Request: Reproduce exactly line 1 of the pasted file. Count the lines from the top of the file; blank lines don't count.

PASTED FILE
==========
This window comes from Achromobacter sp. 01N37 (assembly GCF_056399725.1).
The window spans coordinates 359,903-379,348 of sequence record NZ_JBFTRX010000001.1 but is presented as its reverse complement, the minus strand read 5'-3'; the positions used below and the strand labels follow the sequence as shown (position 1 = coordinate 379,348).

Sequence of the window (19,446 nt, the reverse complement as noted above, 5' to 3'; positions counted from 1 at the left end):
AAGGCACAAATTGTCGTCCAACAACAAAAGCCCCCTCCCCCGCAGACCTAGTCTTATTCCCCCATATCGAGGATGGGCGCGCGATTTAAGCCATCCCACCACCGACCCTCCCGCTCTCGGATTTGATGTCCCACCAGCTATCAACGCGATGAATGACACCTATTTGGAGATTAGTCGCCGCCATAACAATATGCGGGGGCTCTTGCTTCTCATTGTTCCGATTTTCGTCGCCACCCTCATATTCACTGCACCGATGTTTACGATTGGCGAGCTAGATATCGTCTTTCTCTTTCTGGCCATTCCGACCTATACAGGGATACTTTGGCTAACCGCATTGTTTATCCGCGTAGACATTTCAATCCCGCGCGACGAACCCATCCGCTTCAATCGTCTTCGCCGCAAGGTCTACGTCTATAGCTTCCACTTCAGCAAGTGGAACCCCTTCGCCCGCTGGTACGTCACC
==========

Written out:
This window comes from Achromobacter sp. 01N37 (assembly GCF_056399725.1).